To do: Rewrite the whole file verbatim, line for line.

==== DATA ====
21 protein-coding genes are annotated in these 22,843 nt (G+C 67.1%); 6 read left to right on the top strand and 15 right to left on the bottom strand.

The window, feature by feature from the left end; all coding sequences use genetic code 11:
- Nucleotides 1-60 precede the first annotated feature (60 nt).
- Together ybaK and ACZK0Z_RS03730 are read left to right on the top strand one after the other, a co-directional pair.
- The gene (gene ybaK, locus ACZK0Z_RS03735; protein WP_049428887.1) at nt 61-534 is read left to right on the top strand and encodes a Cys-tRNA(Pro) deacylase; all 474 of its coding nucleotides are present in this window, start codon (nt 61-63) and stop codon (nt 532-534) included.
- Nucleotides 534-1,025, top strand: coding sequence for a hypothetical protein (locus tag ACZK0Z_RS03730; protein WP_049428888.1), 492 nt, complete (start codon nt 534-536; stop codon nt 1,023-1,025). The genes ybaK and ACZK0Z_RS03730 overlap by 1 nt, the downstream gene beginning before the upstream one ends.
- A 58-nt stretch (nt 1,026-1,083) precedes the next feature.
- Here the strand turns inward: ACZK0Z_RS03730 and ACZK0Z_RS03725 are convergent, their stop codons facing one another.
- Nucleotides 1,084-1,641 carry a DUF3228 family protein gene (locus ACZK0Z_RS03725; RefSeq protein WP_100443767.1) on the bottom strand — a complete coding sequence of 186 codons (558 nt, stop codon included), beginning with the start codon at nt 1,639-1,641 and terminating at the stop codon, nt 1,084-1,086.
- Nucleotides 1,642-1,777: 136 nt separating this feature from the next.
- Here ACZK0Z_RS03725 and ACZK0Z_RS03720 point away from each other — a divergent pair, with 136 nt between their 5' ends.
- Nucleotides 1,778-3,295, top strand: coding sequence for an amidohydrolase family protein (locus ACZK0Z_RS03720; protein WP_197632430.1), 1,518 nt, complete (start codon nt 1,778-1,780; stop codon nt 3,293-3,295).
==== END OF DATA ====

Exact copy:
21 protein-coding genes are annotated in these 22,843 nt (G+C 67.1%); 6 read left to right on the top strand and 15 right to left on the bottom strand.

The window, feature by feature from the left end; all coding sequences use genetic code 11:
- Nucleotides 1-60 precede the first annotated feature (60 nt).
- Together ybaK and ACZK0Z_RS03730 are read left to right on the top strand one after the other, a co-directional pair.
- The gene (gene ybaK, locus ACZK0Z_RS03735; protein WP_049428887.1) at nt 61-534 is read left to right on the top strand and encodes a Cys-tRNA(Pro) deacylase; all 474 of its coding nucleotides are present in this window, start codon (nt 61-63) and stop codon (nt 532-534) included.
- Nucleotides 534-1,025, top strand: coding sequence for a hypothetical protein (locus tag ACZK0Z_RS03730; protein WP_049428888.1), 492 nt, complete (start codon nt 534-536; stop codon nt 1,023-1,025). The genes ybaK and ACZK0Z_RS03730 overlap by 1 nt, the downstream gene beginning before the upstream one ends.
- A 58-nt stretch (nt 1,026-1,083) precedes the next feature.
- Here the strand turns inward: ACZK0Z_RS03730 and ACZK0Z_RS03725 are convergent, their stop codons facing one another.
- Nucleotides 1,084-1,641 carry a DUF3228 family protein gene (locus ACZK0Z_RS03725; RefSeq protein WP_100443767.1) on the bottom strand — a complete coding sequence of 186 codons (558 nt, stop codon included), beginning with the start codon at nt 1,639-1,641 and terminating at the stop codon, nt 1,084-1,086.
- Nucleotides 1,642-1,777: 136 nt separating this feature from the next.
- Here ACZK0Z_RS03725 and ACZK0Z_RS03720 point away from each other — a divergent pair, with 136 nt between their 5' ends.
- Nucleotides 1,778-3,295, top strand: coding sequence for an amidohydrolase family protein (locus ACZK0Z_RS03720; protein WP_197632430.1), 1,518 nt, complete (start codon nt 1,778-1,780; stop codon nt 3,293-3,295).